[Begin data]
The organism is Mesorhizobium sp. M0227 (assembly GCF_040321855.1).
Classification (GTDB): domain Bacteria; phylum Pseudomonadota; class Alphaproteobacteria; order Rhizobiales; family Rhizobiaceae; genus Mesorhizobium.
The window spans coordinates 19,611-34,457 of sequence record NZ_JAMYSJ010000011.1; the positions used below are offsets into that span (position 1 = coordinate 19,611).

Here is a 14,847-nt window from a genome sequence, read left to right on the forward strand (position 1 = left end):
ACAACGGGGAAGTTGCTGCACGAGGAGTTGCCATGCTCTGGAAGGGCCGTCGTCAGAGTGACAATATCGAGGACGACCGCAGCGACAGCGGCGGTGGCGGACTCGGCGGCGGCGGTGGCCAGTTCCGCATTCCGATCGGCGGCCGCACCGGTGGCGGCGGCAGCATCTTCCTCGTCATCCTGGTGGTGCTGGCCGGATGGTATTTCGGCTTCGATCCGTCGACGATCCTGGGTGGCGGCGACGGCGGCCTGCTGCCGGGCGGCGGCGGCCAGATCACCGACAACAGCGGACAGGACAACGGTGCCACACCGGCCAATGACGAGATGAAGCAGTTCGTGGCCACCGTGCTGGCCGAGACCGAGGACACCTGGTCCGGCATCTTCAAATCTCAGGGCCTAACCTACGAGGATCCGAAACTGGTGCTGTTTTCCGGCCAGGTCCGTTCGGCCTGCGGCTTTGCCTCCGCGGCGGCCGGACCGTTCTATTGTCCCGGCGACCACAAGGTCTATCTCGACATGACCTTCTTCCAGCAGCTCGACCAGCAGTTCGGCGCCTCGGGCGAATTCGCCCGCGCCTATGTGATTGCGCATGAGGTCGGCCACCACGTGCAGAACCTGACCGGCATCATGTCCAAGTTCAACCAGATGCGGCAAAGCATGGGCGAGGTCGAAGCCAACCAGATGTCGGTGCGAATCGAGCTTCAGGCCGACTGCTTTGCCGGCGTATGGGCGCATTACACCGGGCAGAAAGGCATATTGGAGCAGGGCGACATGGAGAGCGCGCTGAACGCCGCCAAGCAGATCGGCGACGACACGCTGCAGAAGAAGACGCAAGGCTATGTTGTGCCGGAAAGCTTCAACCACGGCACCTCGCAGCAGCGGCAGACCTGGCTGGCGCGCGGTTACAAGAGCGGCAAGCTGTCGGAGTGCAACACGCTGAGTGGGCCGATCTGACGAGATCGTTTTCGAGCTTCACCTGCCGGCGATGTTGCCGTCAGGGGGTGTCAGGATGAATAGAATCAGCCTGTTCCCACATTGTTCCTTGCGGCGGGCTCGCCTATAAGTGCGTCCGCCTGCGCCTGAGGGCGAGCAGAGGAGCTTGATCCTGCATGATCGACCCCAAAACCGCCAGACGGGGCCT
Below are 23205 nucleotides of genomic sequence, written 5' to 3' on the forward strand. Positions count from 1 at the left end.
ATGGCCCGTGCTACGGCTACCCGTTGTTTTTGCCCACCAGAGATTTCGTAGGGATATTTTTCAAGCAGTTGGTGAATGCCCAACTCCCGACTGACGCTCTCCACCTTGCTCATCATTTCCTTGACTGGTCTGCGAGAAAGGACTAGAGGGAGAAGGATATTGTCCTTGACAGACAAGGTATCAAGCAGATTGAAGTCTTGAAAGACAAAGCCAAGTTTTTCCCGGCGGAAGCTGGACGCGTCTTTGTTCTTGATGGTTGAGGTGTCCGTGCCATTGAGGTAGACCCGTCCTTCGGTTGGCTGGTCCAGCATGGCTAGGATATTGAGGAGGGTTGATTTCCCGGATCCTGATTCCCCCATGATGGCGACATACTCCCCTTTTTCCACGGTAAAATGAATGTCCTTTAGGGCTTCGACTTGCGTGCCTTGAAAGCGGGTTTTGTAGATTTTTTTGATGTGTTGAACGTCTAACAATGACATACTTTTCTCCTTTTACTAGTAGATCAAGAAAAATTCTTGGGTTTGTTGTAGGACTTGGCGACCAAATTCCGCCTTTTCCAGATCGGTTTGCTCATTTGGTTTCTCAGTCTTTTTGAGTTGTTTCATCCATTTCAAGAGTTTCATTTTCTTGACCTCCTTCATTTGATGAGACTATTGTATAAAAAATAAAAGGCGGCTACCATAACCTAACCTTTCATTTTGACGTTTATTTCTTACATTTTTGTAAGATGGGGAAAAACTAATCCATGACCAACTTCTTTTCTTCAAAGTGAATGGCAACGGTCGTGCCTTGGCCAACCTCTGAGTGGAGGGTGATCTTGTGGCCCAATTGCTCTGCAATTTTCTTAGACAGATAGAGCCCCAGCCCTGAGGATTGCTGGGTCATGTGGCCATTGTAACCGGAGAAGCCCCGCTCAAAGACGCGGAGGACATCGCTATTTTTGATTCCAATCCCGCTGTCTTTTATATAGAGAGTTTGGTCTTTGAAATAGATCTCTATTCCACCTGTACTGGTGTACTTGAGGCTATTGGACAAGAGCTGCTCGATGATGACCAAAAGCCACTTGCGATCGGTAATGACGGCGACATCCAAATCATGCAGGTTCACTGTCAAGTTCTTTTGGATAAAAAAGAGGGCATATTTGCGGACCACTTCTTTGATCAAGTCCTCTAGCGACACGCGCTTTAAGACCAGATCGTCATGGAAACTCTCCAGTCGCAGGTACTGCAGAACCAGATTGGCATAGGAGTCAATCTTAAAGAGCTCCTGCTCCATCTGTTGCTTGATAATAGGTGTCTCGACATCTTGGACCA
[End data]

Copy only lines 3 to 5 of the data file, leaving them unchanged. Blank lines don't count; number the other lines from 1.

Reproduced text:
The window spans coordinates 19,611-34,457 of sequence record NZ_JAMYSJ010000011.1; the positions used below are offsets into that span (position 1 = coordinate 19,611).

Here is a 14,847-nt window from a genome sequence, read left to right on the forward strand (position 1 = left end):
ACAACGGGGAAGTTGCTGCACGAGGAGTTGCCATGCTCTGGAAGGGCCGTCGTCAGAGTGACAATATCGAGGACGACCGCAGCGACAGCGGCGGTGGCGGACTCGGCGGCGGCGGTGGCCAGTTCCGCATTCCGATCGGCGGCCGCACCGGTGGCGGCGGCAGCATCTTCCTCGTCATCCTGGTGGTGCTGGCCGGATGGTATTTCGGCTTCGATCCGTCGACGATCCTGGGTGGCGGCGACGGCGGCCTGCTGCCGGGCGGCGGCGGCCAGATCACCGACAACAGCGGACAGGACAACGGTGCCACACCGGCCAATGACGAGATGAAGCAGTTCGTGGCCACCGTGCTGGCCGAGACCGAGGACACCTGGTCCGGCATCTTCAAATCTCAGGGCCTAACCTACGAGGATCCGAAACTGGTGCTGTTTTCCGGCCAGGTCCGTTCGGCCTGCGGCTTTGCCTCCGCGGCGGCCGGACCGTTCTATTGTCCCGGCGACCACAAGGTCTATCTCGACATGACCTTCTTCCAGCAGCTCGACCAGCAGTTCGGCGCCTCGGGCGAATTCGCCCGCGCCTATGTGATTGCGCATGAGGTCGGCCACCACGTGCAGAACCTGACCGGCATCATGTCCAAGTTCAACCAGATGCGGCAAAGCATGGGCGAGGTCGAAGCCAACCAGATGTCGGTGCGAATCGAGCTTCAGGCCGACTGCTTTGCCGGCGTATGGGCGCATTACACCGGGCAGAAAGGCATATTGGAGCAGGGCGACATGGAGAGCGCGCTGAACGCCGCCAAGCAGATCGGCGACGACACGCTGCAGAAGAAGACGCAAGGCTATGTTGTGCCGGAAAGCTTCAACCACGGCACCTCGCAGCAGCGGCAGACCTGGCTGGCGCGCGGTTACAAGAGCGGCAAGCTGTCGGAGTGCAACACGCTGAGTGGGCCGATCTGACGAGATCGTTTTCGAGCTTCACCTGCCGGCGATGTTGCCGTCAGGGGGTGTCAGGATGAATAGAATCAGCCTGTTCCCACATTGTTCCTTGCGGCGGGCTCGCCTATAAGTGCGTCCGCCTGCGCCTGAGGGCGAGCAGAGGAGCTTGATCCTGCATGATCGACCCCAAAACCGCCAGACGGGGCCT